Due to my studies as well as Covid-19, the blog has been way too quiet lately. I am sorry about that!
However, there has been time for this small project that I now have the opportunity to share with you.
I recently participated in an online interview about ART.
Assisted reproductive technology (ART) is very common in overcoming infertility today. In fact, ART procedures have doubled in the US during the past 10 years. Urologist Kevin McEleny has spoken to four young women about their experience growing up as ART babies.
I Emma Grønbæk from Denmark was born after sperm donation, the twins Evie and Eleanor Lake from the UK were born after surgical sperm retrieval and ICSI treatment, and Rebecca Tippin from the UK was born after her parents went through IVF treatment.
Read To Have a Family – Click Here
From time to time I have been asked about my thoughts on having a family my own. Asked if I’ve thought about it, in the context of being donor conceived. And of course, this is something I’ve been thinking about from time to time. In this post I will share some of my thoughts.
My mother is a clinical geneticist. This means that she knows a great deal about heretage and diseases. I have often talked to her about her work and I know that it is not always an advantage to know too much about your genetics. It can cause both grief and worry, which in some cases were unnecessary.
As a donor child, I only know about 50% of my biology. However, the remaining 50% have been tested for more diseases than most of the rest of population. I think it statistically gives me slightly better odds.
You can get tests to map your genome and thereby get more information. I don’t want to know more about my genetics at the moment, especially not before I potentilly have children. I am convinced that it would cause an incredible amount of scruples and concerns. As things are now, I don’t really worry much about my biology, and that’s how I could like to keep it.
However, I also think about whether children could potentially change my thoughts and feelings about my donor. That this big event of life and change could give me other needs.
Could I thus have a longing to know more?
Would I want to see if the kids could have special features both of mind and appearance that were similar to donors?
At this time, I cannot argue why this should happen. After all, I’ve always known that he was there and that I might share similarities with him. But I only think of it as something exciting and a little bit special in the good way. This is exactly what makes me to be me – and im thankful for that.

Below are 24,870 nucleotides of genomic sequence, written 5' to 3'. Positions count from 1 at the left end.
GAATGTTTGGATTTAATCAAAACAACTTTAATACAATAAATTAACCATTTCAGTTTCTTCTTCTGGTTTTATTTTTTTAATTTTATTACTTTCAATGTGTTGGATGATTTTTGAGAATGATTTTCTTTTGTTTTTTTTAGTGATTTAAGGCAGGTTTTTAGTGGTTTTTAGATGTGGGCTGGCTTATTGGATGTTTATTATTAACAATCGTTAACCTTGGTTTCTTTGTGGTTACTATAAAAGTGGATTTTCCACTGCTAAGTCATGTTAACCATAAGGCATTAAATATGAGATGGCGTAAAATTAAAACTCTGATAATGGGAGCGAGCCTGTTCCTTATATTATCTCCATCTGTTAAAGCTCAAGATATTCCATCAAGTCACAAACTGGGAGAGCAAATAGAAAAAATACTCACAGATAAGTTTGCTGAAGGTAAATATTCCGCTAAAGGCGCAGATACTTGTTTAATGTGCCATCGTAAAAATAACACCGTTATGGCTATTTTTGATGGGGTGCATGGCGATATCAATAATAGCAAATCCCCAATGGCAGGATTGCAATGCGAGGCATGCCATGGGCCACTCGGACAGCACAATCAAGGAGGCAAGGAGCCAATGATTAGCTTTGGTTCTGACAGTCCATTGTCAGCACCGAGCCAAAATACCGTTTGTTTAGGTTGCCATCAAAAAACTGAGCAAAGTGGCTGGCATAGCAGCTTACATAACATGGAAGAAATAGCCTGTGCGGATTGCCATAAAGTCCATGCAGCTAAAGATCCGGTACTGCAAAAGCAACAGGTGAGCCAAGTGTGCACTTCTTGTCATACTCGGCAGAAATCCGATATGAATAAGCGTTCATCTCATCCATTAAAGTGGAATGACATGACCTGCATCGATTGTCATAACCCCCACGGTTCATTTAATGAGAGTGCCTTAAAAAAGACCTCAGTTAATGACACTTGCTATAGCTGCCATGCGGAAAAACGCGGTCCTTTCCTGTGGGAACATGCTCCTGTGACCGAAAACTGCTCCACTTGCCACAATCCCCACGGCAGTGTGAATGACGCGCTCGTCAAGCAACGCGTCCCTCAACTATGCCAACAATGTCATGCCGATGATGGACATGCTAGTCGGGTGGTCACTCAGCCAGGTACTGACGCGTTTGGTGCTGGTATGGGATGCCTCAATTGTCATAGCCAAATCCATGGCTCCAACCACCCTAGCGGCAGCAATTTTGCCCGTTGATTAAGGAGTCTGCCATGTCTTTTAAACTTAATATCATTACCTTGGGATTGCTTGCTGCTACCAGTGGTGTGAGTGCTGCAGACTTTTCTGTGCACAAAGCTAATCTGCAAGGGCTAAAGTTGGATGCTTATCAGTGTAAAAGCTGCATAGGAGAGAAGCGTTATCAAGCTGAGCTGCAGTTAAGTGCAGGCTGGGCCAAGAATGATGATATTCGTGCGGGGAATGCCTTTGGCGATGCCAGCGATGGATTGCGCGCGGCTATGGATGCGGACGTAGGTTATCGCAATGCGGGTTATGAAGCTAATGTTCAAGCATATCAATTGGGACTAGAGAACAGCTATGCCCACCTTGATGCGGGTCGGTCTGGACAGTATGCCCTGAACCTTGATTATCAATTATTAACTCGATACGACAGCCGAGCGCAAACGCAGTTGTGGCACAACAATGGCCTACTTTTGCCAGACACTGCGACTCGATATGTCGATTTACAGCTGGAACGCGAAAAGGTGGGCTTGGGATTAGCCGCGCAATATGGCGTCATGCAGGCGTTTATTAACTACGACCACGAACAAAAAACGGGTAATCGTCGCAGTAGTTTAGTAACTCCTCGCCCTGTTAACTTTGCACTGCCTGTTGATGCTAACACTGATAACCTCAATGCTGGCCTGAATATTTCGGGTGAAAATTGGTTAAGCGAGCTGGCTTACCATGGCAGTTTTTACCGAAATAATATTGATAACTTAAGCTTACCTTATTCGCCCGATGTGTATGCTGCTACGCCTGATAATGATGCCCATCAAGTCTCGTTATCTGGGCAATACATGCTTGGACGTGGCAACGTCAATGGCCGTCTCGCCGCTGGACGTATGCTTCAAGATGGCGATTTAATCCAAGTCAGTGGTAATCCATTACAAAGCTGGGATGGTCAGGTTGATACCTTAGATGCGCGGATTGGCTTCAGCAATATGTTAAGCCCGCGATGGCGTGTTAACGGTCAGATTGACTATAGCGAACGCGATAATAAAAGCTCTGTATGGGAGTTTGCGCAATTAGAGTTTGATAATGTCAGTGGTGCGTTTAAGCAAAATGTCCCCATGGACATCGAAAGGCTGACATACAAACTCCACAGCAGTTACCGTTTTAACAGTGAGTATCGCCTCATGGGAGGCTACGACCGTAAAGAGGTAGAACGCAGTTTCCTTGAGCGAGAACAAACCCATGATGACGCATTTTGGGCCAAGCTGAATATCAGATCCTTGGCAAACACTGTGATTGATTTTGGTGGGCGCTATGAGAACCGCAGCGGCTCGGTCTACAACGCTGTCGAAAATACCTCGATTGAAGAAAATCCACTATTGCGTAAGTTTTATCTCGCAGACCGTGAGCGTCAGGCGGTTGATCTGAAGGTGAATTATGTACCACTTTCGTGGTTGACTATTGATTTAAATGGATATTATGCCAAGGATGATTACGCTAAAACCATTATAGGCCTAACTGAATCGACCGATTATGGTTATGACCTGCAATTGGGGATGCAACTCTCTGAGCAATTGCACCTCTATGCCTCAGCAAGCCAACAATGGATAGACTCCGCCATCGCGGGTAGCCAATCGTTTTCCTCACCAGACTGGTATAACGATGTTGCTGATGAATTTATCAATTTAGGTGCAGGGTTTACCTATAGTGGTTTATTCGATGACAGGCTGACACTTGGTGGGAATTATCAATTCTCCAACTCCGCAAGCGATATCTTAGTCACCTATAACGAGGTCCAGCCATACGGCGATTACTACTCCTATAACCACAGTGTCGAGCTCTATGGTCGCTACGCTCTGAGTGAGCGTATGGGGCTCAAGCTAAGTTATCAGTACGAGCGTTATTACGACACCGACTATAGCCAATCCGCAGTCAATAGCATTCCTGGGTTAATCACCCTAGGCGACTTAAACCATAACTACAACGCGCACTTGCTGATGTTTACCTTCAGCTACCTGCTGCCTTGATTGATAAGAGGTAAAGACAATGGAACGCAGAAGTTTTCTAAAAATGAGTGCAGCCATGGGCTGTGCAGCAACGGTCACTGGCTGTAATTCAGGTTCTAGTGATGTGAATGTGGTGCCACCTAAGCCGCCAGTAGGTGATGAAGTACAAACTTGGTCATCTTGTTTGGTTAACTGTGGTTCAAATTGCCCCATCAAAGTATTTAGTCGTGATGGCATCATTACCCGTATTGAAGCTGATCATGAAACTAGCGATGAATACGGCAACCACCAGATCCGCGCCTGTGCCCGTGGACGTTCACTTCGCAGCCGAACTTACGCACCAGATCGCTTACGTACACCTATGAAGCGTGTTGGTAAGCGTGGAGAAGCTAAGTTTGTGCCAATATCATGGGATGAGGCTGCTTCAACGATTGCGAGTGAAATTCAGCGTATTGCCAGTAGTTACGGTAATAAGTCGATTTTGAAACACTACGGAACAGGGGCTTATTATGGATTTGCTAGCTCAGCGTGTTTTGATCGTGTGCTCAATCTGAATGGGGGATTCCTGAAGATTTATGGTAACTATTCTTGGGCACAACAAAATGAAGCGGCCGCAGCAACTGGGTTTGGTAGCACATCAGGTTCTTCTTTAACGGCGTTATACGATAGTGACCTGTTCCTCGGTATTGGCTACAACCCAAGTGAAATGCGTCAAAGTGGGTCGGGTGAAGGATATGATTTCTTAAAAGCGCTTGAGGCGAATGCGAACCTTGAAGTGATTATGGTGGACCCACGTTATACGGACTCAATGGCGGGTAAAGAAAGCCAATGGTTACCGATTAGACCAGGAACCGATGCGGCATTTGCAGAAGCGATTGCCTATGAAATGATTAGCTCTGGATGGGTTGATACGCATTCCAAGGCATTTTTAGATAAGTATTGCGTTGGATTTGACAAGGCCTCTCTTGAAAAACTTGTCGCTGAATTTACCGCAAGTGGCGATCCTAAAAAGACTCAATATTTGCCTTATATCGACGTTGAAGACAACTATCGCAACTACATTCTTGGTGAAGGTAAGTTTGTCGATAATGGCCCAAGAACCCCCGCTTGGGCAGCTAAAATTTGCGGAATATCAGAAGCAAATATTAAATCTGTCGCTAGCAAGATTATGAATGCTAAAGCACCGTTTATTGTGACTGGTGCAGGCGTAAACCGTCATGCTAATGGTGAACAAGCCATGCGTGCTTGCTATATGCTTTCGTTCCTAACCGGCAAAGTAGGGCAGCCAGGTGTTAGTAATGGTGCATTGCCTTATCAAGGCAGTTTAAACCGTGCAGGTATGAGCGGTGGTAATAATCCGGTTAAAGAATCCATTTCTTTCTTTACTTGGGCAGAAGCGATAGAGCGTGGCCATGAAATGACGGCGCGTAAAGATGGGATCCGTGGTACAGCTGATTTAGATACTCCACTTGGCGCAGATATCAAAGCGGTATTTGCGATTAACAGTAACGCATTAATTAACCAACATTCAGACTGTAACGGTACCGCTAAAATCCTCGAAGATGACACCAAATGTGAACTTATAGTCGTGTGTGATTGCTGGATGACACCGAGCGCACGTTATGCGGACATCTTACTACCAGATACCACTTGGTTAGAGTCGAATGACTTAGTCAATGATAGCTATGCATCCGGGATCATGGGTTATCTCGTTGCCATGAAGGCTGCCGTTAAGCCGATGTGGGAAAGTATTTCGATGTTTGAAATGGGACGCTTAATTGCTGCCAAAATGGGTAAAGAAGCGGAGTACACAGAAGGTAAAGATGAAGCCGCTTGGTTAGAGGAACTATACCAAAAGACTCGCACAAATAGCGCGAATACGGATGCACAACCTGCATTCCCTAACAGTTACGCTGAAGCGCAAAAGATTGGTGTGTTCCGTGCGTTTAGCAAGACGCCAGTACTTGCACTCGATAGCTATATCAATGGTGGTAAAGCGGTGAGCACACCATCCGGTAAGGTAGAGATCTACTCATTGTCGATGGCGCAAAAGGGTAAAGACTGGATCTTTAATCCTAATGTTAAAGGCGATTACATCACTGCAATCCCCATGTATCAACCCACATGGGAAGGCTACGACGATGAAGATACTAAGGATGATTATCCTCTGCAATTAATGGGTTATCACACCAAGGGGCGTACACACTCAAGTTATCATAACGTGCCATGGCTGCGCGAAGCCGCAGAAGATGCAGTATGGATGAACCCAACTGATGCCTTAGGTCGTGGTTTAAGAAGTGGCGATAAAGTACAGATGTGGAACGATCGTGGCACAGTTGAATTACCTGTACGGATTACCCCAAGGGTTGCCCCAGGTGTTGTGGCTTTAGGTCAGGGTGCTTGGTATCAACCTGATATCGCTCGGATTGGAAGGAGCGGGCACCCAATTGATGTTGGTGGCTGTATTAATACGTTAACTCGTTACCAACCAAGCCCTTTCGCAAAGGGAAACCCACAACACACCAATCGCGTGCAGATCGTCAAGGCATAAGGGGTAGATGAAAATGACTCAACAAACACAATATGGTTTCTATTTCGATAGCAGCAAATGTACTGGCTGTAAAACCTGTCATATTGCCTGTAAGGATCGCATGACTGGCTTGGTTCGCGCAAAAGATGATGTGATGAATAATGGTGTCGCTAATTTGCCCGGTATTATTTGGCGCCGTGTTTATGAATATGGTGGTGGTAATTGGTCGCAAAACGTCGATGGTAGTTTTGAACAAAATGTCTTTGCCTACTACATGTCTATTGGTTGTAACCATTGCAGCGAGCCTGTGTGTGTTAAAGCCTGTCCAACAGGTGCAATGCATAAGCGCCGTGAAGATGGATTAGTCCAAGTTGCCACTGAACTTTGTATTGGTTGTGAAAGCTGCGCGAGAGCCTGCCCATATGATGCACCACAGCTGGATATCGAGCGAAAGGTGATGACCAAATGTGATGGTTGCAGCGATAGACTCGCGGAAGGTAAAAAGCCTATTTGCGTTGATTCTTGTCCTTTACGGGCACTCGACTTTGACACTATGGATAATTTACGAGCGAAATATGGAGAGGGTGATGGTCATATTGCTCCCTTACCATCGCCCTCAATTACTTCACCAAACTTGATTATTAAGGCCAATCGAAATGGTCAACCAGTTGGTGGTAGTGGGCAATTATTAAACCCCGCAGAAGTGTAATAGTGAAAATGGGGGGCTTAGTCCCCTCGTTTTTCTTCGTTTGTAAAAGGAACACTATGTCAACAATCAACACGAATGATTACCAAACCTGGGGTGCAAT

Of course, I would hope that I can continue to be satisfied and have this view of on my anonymous donor. Nor can I at the time see why it should change if I had children myself. However, the thought has struck me!
In that case, my whole approach to being donor conceived might change.
… A donor child’s thoughts on starting a family …
See also the Child’s book where it is possible to make a book yourself as the reminder parents made for your own child – Click here
Recently i was invited to be Guest Author with Dr Larisa. I wrote I bit about my experience as donor conceived. The post is called; “How I felt growing up as a donor child”.
The webside has informations on everything regarding fertility, health and pregnancy and is definitely worth a read.
Cryos symposium interview – Watch it now
It has been some time since I have posted now. This is due to my time being spend on a lot of different projects. Projects which I am very excited to reveal, and hopefully soon!
Why is it important?
I have asked myself on this matter a few times. Why is it important for me to spread my knowledge and put focus on donor conceived children?
This is my first blog post, where I share negative emotions associated with being a donor child. The post is about how I have sometimes felt lonely.
I was the world’s most wanted child. My parents struggled for 6 years to have me, and I was a little miracle. The last egg, which had been frozen several months and just had to be “cleaned up”, as my mother says. They had lost hope and were almost through approval for adoption. But then I came along. Therefore, I received special attention and affection from my parents when i was a baby.
Then after 22 months the twins came into the world. Not only they were there two of them, but they are also my father’s biological children. This was due to the, at that time, new ICSI method.
I was very jealous that i now had to share the attention!
My parents have never treated us different. To both of them, we are all equally their children. We were very old before the idea that we were half siblings, struck us for the first time. Probably because it never felt like anything other than family.
Do you disagree or not? In this blogpost, I would like to bring attention to making room for different attitudes and perspectives with respect for each other. I think it’s important that you can express yourself and your opinions. That people then disagree and argue something else is, of course, totally acceptable.
Since I started to share my story i have experienced a lot of really positive feedback. It means an awful lot when people write me and share their thoughts and concerns. Please continue!
However, there are also many who disagree with some of the things I think and argue. It is again fully understandable and perfectly fine that they have another opinion.
My problem is when people think it is wrong that I am happy to be a donor child of an anonymous sperm donor. Trying to convince me that it’s wrong to feel that way. And that there are many who do not feel like me and therefore i should not go out and tell that i am satisfied with my situation.
In the video you get a little insight on my experience of life as a donor child.
I also give my advice to present or future parents of donor conceived children.